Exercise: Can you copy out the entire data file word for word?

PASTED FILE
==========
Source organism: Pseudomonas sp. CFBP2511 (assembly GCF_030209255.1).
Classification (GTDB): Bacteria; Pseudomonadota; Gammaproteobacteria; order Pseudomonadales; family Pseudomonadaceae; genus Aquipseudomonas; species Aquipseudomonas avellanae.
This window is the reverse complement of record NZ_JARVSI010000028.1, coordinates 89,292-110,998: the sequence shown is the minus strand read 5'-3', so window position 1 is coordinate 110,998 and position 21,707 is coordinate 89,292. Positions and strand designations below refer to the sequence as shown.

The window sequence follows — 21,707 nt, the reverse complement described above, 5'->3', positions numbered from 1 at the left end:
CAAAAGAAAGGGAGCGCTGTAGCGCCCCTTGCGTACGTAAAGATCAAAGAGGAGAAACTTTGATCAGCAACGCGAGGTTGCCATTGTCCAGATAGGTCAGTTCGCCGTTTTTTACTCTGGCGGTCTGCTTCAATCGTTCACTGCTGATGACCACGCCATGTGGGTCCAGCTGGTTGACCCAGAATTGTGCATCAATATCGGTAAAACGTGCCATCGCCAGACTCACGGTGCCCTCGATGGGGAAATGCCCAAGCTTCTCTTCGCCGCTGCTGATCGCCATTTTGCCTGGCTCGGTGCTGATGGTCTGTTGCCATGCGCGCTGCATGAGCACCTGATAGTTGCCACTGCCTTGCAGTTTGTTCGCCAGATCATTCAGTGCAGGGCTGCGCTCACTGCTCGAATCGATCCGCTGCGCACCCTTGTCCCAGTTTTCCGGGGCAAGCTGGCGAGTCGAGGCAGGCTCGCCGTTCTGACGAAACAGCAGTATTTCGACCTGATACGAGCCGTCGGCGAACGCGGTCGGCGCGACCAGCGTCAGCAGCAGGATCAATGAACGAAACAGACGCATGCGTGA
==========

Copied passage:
Source organism: Pseudomonas sp. CFBP2511 (assembly GCF_030209255.1).
Classification (GTDB): Bacteria; Pseudomonadota; Gammaproteobacteria; order Pseudomonadales; family Pseudomonadaceae; genus Aquipseudomonas; species Aquipseudomonas avellanae.
This window is the reverse complement of record NZ_JARVSI010000028.1, coordinates 89,292-110,998: the sequence shown is the minus strand read 5'-3', so window position 1 is coordinate 110,998 and position 21,707 is coordinate 89,292. Positions and strand designations below refer to the sequence as shown.

The window sequence follows — 21,707 nt, the reverse complement described above, 5'->3', positions numbered from 1 at the left end:
CAAAAGAAAGGGAGCGCTGTAGCGCCCCTTGCGTACGTAAAGATCAAAGAGGAGAAACTTTGATCAGCAACGCGAGGTTGCCATTGTCCAGATAGGTCAGTTCGCCGTTTTTTACTCTGGCGGTCTGCTTCAATCGTTCACTGCTGATGACCACGCCATGTGGGTCCAGCTGGTTGACCCAGAATTGTGCATCAATATCGGTAAAACGTGCCATCGCCAGACTCACGGTGCCCTCGATGGGGAAATGCCCAAGCTTCTCTTCGCCGCTGCTGATCGCCATTTTGCCTGGCTCGGTGCTGATGGTCTGTTGCCATGCGCGCTGCATGAGCACCTGATAGTTGCCACTGCCTTGCAGTTTGTTCGCCAGATCATTCAGTGCAGGGCTGCGCTCACTGCTCGAATCGATCCGCTGCGCACCCTTGTCCCAGTTTTCCGGGGCAAGCTGGCGAGTCGAGGCAGGCTCGCCGTTCTGACGAAACAGCAGTATTTCGACCTGATACGAGCCGTCGGCGAACGCGGTCGGCGCGACCAGCGTCAGCAGCAGGATCAATGAACGAAACAGACGCATGCGTGA